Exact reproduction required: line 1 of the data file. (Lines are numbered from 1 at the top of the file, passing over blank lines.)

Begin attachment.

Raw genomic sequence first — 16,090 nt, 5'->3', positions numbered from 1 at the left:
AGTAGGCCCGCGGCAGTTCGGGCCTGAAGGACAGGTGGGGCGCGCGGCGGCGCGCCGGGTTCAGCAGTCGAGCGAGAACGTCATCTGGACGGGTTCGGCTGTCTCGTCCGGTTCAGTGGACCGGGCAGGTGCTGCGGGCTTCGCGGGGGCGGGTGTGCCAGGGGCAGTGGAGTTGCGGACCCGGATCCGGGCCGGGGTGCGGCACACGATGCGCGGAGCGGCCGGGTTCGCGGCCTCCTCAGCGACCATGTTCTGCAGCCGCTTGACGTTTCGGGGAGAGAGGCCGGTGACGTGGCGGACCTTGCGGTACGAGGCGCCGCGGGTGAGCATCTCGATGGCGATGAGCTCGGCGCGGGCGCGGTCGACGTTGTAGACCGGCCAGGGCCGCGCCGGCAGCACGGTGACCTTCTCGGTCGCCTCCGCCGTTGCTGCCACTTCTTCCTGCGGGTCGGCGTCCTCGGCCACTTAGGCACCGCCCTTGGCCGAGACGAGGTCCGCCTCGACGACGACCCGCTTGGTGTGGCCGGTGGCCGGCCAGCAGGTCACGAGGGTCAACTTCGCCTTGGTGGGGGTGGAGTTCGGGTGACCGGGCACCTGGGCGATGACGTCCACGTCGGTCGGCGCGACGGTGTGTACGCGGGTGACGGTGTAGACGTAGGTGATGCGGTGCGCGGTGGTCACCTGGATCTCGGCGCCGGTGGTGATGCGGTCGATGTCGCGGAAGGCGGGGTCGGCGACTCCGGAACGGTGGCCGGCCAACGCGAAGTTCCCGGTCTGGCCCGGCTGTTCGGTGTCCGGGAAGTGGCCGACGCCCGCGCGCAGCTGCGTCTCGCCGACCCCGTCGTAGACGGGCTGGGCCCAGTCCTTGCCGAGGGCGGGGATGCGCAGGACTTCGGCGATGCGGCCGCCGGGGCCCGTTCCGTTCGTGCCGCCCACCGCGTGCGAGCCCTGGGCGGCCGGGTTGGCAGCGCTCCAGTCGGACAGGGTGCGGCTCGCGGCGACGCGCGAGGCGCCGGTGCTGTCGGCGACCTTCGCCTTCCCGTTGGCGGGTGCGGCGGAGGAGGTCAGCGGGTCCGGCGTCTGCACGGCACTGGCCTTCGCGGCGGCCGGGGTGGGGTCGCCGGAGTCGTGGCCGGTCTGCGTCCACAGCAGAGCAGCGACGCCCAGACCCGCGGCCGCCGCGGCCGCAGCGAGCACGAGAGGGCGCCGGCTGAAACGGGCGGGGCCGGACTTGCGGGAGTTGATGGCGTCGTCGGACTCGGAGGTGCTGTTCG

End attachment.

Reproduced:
Raw genomic sequence first — 16,090 nt, 5'->3', positions numbered from 1 at the left: